“So, you like video games?”

 

Is that so strange? I wanted to ask as I studied Old Steve run a frail hand through his peppered gray hair. The gesture gave him an uncommon air of dignity. We had drifted onto the topic of strategy during our usual game of Spades. It was the night before my release and I was feeling more talkative than usual.

 

“Well, yeah. Of course!” I responded. “There’s always a strategy to win and a story behind the madness. It’s like reading a good book, only you get to make your own decisions along the way. And if the game is good, you get to invest a part of yourself in the outcome.”

 

“Interesting take on it,” he said with a nod of approval, taking a book for his team. “What would you do if life were a game?”

 

“I’d be the hero, for sure,” I said after a moment of thought. “Only it would be different. They always have the hero start out as an immature dumbass, surrounded by a stereotypical heroine and a boring ass supporting cast. Maybe predictable is the wrong word, but— My story’d be different.”

 

Old Steve seemed to be reflecting on my answer a little more carefully than I expected, which was fine. He had asked, why not rant a little? I definitely had my share of grievances with the way things went down in games. Really it was the story elements behind the games that I felt just didn’t do anyone justice.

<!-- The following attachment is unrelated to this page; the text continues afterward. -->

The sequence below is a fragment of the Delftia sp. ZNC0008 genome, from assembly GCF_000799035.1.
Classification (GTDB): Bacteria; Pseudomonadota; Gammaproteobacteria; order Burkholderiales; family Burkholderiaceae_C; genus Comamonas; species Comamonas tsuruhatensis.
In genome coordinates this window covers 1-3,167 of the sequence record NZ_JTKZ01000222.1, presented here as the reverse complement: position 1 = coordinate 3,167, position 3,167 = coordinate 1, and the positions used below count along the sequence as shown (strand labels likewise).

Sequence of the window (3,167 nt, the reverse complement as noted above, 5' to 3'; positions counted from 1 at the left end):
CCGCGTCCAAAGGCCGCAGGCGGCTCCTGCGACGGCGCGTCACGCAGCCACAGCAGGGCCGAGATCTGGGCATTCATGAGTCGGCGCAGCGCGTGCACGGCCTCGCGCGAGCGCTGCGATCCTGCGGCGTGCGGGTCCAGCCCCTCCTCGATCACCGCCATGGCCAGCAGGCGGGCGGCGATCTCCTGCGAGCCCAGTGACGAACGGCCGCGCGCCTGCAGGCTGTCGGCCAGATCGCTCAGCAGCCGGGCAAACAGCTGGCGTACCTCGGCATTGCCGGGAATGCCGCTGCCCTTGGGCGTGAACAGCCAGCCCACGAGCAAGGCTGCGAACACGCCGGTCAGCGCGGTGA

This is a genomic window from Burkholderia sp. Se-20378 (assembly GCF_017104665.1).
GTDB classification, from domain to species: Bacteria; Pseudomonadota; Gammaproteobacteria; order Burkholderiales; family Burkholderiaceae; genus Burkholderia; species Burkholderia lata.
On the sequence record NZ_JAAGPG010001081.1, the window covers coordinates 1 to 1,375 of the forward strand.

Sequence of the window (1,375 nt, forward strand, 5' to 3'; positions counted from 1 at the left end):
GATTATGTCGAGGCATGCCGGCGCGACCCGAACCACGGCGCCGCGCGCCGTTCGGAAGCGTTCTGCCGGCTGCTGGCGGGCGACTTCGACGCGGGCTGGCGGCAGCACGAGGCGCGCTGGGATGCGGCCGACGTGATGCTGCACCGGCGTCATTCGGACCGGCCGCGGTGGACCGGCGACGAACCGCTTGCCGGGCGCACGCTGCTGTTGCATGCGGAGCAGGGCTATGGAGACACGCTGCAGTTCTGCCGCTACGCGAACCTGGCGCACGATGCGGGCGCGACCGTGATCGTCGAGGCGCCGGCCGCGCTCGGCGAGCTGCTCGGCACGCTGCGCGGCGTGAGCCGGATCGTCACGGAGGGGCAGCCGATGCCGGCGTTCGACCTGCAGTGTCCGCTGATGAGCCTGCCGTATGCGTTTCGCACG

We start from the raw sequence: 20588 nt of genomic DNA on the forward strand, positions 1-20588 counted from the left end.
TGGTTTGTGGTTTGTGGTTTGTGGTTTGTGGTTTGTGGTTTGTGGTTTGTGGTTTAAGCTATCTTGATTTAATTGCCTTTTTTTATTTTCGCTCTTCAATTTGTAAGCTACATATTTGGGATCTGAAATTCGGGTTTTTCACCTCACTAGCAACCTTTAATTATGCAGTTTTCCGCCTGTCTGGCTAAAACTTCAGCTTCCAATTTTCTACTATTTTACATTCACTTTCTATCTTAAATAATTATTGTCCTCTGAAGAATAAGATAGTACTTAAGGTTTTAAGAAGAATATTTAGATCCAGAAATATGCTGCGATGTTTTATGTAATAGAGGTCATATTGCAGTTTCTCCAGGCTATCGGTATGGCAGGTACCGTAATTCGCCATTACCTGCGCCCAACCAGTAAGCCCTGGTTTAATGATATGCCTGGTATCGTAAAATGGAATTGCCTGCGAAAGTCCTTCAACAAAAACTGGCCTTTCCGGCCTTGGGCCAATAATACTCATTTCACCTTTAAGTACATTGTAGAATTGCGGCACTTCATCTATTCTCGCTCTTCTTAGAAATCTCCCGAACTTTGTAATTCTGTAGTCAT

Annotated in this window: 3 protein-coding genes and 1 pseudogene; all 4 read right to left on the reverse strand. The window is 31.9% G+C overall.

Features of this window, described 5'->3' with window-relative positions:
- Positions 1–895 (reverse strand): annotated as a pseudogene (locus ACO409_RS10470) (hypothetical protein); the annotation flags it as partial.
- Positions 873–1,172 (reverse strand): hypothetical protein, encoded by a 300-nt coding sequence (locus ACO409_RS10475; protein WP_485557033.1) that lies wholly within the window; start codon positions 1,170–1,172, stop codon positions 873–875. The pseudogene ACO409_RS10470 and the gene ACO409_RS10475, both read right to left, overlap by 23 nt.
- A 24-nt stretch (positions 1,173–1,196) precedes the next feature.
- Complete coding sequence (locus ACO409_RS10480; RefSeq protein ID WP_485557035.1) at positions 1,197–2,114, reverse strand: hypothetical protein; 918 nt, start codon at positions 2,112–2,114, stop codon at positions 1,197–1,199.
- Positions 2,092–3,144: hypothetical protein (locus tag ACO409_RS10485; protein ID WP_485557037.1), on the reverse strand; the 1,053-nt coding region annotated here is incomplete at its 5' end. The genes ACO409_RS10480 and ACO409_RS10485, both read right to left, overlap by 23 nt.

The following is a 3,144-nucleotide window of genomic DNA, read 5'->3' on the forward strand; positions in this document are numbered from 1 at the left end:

“Lights out in 10 minutes...,” an officer’s voice crackled over the intercom.

 

After cleaning up the cards we disbanded. Back to my cell, back to my thoughts. Even before I joined the Marines, I had always been more or less an introvert. You had to be that way in California to survive.

 

If you didn’t study the predators, you’d end up the prey. Even if you had no intention of taking advantage of other people’s weaknesses, that didn’t mean they weren’t looking for yours. That idea really took root in the military, where everyone had a convenient mask to hide their real motivations. It seemed everyone was like that though, the older I got.